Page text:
To a Wild Flower. *

In what delightful land,1
Sweet scented flower, didst thou attain thy birth ?2
Thou art no offspring of the common earth,3
By common breezes fann’d.4
Full oft my gladden’d eye,5
In pleasant glade or river’s marge has traced,6
(As if there planted by the hand of taste),7
Sweet flowers of every dye.8
But never did I see,9
In mead, or mountain, or domestic bower,10
’Mong many a lovely and delicious flower,11
One half so fair as thee !12
Thy beauty makes rejoice13
My inmost heart. I know not how ’tis so14
Quick coming fancies thou dost make me know,15
For fragrance is thy voice16
And still it comes to me,17
In quiet night, and turmoil of the day,18
Like memory of friends gone far away,19
Or, haply, ceased to be.20
Together we’ll commune,21
As lovers do, when, standing all apart,22
No one o’erhears the whispers of their heart,23
Save the all-silent moon.24
Thy thoughts I can divine,25
Although not uttered in vernacular words ;26
Though me remind’st of songs of forest birds ;27
Of venerable wine ;28
Of Earth’s fresh shrubs and roots ;29
Of Summer days, when men their thirsting slake30
In the cool fountain, or the cooler lake,31
While eating wood-grown fruits.32
Thy leaves my memory tell33
Of sights, and scents, and sounds, that come again,34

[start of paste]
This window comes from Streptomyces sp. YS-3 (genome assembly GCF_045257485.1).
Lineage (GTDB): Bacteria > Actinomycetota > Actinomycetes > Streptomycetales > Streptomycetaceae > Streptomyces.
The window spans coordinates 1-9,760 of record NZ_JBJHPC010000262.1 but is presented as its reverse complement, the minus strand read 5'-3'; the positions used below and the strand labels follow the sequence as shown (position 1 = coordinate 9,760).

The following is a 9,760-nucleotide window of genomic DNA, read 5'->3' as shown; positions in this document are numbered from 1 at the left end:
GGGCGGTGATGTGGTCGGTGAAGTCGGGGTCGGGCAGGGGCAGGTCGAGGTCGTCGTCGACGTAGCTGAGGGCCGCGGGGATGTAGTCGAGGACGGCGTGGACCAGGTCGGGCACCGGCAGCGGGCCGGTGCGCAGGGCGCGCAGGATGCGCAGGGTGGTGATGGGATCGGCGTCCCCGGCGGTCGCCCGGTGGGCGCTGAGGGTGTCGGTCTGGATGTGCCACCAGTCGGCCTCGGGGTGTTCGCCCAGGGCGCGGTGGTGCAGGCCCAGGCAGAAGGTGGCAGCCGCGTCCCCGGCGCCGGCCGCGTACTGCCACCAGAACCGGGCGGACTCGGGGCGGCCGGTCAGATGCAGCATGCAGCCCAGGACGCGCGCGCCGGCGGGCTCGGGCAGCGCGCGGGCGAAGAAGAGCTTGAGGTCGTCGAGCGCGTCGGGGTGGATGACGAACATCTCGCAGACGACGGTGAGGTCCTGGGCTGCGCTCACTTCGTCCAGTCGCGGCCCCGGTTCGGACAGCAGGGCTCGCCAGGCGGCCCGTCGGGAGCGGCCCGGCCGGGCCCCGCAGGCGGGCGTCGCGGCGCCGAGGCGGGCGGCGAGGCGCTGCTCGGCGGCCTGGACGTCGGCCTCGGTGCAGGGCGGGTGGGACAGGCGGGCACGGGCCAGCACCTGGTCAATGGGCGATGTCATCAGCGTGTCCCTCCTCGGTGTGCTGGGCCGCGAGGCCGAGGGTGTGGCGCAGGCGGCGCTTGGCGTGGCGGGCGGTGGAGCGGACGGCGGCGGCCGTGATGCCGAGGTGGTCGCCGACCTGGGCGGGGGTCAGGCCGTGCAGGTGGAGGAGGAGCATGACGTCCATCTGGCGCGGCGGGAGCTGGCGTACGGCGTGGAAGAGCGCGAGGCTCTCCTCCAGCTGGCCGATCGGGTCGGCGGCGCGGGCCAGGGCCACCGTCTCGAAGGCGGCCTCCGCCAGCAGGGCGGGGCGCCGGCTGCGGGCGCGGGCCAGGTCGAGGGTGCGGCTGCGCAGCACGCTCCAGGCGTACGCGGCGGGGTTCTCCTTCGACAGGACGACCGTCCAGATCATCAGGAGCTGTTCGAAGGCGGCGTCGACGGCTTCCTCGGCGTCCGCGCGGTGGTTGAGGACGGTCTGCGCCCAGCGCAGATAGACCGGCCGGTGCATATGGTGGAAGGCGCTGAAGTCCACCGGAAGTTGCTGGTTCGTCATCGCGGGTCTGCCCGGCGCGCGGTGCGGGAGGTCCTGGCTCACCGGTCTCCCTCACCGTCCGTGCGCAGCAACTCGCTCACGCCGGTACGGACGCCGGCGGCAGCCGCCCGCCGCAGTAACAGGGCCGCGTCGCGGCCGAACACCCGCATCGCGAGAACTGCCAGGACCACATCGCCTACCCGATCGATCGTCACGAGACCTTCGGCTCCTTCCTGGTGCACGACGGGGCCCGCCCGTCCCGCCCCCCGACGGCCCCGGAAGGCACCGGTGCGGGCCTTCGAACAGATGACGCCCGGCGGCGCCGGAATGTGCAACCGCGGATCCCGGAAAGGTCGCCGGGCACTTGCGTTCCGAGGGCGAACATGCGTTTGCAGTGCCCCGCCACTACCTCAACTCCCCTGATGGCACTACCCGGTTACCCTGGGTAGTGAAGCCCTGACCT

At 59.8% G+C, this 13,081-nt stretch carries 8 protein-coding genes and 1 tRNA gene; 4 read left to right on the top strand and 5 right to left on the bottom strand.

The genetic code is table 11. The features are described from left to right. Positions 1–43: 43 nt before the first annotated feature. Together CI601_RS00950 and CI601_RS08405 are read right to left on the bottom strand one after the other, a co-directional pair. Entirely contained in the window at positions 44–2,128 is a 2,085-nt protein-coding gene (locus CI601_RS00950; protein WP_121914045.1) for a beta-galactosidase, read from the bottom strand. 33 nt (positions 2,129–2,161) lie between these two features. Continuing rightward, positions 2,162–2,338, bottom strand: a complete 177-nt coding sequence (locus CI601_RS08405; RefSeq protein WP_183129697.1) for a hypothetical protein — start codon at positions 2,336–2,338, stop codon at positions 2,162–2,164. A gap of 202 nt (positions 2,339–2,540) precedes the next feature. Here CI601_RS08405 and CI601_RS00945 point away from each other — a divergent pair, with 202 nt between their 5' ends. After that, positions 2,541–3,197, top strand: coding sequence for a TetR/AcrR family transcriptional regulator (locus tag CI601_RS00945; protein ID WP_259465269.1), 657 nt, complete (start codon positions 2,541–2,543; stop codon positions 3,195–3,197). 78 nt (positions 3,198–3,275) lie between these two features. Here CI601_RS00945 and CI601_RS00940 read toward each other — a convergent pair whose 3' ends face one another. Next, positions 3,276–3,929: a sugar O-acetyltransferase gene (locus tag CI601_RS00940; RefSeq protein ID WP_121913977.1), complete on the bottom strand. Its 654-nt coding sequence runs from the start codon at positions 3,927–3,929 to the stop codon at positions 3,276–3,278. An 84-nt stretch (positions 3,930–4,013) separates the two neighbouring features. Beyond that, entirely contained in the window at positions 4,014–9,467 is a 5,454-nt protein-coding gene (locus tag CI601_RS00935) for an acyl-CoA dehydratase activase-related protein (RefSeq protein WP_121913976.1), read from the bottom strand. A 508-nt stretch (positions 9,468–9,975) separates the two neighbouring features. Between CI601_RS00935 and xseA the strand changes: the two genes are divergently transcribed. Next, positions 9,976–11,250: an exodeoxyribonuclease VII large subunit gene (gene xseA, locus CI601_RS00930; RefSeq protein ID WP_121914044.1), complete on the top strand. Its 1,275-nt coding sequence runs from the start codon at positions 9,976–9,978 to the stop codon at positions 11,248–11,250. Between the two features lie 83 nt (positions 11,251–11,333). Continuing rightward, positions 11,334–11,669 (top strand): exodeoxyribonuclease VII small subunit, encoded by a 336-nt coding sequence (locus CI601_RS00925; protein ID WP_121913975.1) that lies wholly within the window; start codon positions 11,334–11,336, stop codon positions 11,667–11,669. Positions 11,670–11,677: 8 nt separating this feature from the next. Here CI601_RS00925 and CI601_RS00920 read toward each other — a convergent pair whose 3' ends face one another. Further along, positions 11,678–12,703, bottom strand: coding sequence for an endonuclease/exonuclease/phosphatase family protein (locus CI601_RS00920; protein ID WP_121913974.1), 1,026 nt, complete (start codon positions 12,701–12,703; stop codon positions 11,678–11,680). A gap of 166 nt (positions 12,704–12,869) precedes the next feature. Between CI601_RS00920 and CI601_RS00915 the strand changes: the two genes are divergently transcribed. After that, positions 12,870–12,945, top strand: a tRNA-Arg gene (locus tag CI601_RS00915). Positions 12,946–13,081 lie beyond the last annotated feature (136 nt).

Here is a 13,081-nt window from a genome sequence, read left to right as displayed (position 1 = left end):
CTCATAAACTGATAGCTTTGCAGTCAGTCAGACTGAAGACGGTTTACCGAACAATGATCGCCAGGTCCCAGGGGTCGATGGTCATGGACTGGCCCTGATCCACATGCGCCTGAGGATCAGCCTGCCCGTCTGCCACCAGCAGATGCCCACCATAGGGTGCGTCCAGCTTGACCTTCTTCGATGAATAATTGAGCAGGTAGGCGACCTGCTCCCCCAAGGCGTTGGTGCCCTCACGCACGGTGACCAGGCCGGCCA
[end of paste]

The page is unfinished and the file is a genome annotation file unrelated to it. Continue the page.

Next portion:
Like ocean’s murmurs, when the balmy strain35
Is echoed in its shell.36
The meadows in their green37
Smooth-running waters in the far off ways,38
The deep-voiced forest, where the hermit prays,39
In thy fair face are seen.40
Thy home is in the wild41
’Mong sylvan shades, near music-haunted springs,42
Where peace dwells all apart from earthly things,43
Like some secluded child.44
The beauty of the sky,45
The music of the woods, the love that stirs46
Wherever Nature charms her worshippers,47
Are all by thee brought nigh.48
I shall not soon forget49
What thou hast taught me in my solitude;50
My feelings have acquired a taste of good,51
Sweet flower ! since first we met.52
Thou bring’st unto the soul53
A blessing and a peace, inspiring thought;54
And dost the goodness and the power denote55
Of Him who formed the whole.56
* We have taken the liberty of extracting this beautiful little
poem from the second edition (lately published) of a volume en-
titled “ Poetical Aspirations, by William Anderson.” That a poet
who can write such things should be so little known, is a strong
signification of the difficulty which characteristises the present age,
with all its advantages, of attaining almost any degree of literary